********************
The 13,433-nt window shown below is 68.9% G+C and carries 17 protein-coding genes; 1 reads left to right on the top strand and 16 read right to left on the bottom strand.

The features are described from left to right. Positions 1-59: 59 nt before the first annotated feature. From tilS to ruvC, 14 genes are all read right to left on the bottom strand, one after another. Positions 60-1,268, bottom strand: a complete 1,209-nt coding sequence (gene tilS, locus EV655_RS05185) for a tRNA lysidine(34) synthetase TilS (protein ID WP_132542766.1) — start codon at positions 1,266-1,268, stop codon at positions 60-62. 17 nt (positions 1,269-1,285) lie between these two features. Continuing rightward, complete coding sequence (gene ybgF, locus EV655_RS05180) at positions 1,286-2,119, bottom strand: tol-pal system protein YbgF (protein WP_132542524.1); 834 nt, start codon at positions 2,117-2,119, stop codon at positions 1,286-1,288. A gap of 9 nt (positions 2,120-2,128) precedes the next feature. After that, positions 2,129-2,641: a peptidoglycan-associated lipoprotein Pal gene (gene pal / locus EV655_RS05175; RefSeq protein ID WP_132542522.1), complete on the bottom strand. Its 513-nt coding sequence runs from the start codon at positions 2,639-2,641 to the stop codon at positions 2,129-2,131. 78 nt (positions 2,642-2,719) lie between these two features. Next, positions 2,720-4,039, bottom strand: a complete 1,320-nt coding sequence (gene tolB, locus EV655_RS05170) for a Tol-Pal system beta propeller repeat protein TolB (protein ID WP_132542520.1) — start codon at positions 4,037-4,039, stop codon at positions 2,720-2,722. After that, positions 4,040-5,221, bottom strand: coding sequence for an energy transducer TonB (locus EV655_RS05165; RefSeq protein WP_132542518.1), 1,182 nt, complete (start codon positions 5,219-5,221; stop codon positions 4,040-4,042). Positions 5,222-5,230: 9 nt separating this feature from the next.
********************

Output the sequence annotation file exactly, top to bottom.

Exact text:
The 13,433-nt window shown below is 68.9% G+C and carries 17 protein-coding genes; 1 reads left to right on the top strand and 16 read right to left on the bottom strand.

The features are described from left to right. Positions 1-59: 59 nt before the first annotated feature. From tilS to ruvC, 14 genes are all read right to left on the bottom strand, one after another. Positions 60-1,268, bottom strand: a complete 1,209-nt coding sequence (gene tilS, locus EV655_RS05185) for a tRNA lysidine(34) synthetase TilS (protein ID WP_132542766.1) — start codon at positions 1,266-1,268, stop codon at positions 60-62. 17 nt (positions 1,269-1,285) lie between these two features. Continuing rightward, complete coding sequence (gene ybgF, locus EV655_RS05180) at positions 1,286-2,119, bottom strand: tol-pal system protein YbgF (protein WP_132542524.1); 834 nt, start codon at positions 2,117-2,119, stop codon at positions 1,286-1,288. A gap of 9 nt (positions 2,120-2,128) precedes the next feature. After that, positions 2,129-2,641: a peptidoglycan-associated lipoprotein Pal gene (gene pal / locus EV655_RS05175; RefSeq protein ID WP_132542522.1), complete on the bottom strand. Its 513-nt coding sequence runs from the start codon at positions 2,639-2,641 to the stop codon at positions 2,129-2,131. 78 nt (positions 2,642-2,719) lie between these two features. Next, positions 2,720-4,039, bottom strand: a complete 1,320-nt coding sequence (gene tolB, locus EV655_RS05170) for a Tol-Pal system beta propeller repeat protein TolB (protein ID WP_132542520.1) — start codon at positions 4,037-4,039, stop codon at positions 2,720-2,722. After that, positions 4,040-5,221, bottom strand: coding sequence for an energy transducer TonB (locus EV655_RS05165; RefSeq protein WP_132542518.1), 1,182 nt, complete (start codon positions 5,219-5,221; stop codon positions 4,040-4,042). Positions 5,222-5,230: 9 nt separating this feature from the next.